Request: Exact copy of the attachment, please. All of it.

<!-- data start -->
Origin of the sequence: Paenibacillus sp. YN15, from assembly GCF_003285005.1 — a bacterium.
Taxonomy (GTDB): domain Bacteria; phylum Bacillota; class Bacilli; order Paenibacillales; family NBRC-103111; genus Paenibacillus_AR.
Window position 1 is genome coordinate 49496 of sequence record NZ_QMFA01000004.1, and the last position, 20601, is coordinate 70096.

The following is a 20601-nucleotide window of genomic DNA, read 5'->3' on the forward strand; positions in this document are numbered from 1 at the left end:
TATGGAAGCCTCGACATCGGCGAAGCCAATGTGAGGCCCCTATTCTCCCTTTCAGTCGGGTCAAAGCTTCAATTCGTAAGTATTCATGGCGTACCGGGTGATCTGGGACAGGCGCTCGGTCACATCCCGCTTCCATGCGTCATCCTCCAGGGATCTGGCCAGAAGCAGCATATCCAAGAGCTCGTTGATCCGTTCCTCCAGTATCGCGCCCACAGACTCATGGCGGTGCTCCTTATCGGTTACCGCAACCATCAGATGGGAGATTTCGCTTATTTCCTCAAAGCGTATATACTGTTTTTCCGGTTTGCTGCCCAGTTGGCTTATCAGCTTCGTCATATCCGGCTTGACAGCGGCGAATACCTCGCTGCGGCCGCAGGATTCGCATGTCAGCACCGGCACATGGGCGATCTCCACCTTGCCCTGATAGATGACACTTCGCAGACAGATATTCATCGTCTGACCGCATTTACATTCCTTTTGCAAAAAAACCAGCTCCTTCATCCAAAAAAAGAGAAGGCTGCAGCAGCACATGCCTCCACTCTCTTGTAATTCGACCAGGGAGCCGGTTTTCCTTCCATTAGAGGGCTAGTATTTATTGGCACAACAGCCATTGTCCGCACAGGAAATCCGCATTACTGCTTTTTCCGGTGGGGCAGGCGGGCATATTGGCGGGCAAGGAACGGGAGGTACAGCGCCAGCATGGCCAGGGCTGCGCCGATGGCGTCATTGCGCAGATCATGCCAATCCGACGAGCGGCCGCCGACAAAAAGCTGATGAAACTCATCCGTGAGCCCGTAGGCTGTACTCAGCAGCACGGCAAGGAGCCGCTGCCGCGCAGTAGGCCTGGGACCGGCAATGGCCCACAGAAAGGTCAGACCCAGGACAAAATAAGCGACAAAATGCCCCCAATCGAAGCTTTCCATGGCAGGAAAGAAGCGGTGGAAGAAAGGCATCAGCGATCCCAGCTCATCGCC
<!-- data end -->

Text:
Origin of the sequence: Paenibacillus sp. YN15, from assembly GCF_003285005.1 — a bacterium.
Taxonomy (GTDB): domain Bacteria; phylum Bacillota; class Bacilli; order Paenibacillales; family NBRC-103111; genus Paenibacillus_AR.
Window position 1 is genome coordinate 49496 of sequence record NZ_QMFA01000004.1, and the last position, 20601, is coordinate 70096.

The following is a 20601-nucleotide window of genomic DNA, read 5'->3' on the forward strand; positions in this document are numbered from 1 at the left end:
TATGGAAGCCTCGACATCGGCGAAGCCAATGTGAGGCCCCTATTCTCCCTTTCAGTCGGGTCAAAGCTTCAATTCGTAAGTATTCATGGCGTACCGGGTGATCTGGGACAGGCGCTCGGTCACATCCCGCTTCCATGCGTCATCCTCCAGGGATCTGGCCAGAAGCAGCATATCCAAGAGCTCGTTGATCCGTTCCTCCAGTATCGCGCCCACAGACTCATGGCGGTGCTCCTTATCGGTTACCGCAACCATCAGATGGGAGATTTCGCTTATTTCCTCAAAGCGTATATACTGTTTTTCCGGTTTGCTGCCCAGTTGGCTTATCAGCTTCGTCATATCCGGCTTGACAGCGGCGAATACCTCGCTGCGGCCGCAGGATTCGCATGTCAGCACCGGCACATGGGCGATCTCCACCTTGCCCTGATAGATGACACTTCGCAGACAGATATTCATCGTCTGACCGCATTTACATTCCTTTTGCAAAAAAACCAGCTCCTTCATCCAAAAAAAGAGAAGGCTGCAGCAGCACATGCCTCCACTCTCTTGTAATTCGACCAGGGAGCCGGTTTTCCTTCCATTAGAGGGCTAGTATTTATTGGCACAACAGCCATTGTCCGCACAGGAAATCCGCATTACTGCTTTTTCCGGTGGGGCAGGCGGGCATATTGGCGGGCAAGGAACGGGAGGTACAGCGCCAGCATGGCCAGGGCTGCGCCGATGGCGTCATTGCGCAGATCATGCCAATCCGACGAGCGGCCGCCGACAAAAAGCTGATGAAACTCATCCGTGAGCCCGTAGGCTGTACTCAGCAGCACGGCAAGGAGCCGCTGCCGCGCAGTAGGCCTGGGACCGGCAATGGCCCACAGAAAGGTCAGACCCAGGACAAAATAAGCGACAAAATGCCCCCAATCGAAGCTTTCCATGGCAGGAAAGAAGCGGTGGAAGAAAGGCATCAGCGATCCCAGCTCATCGCC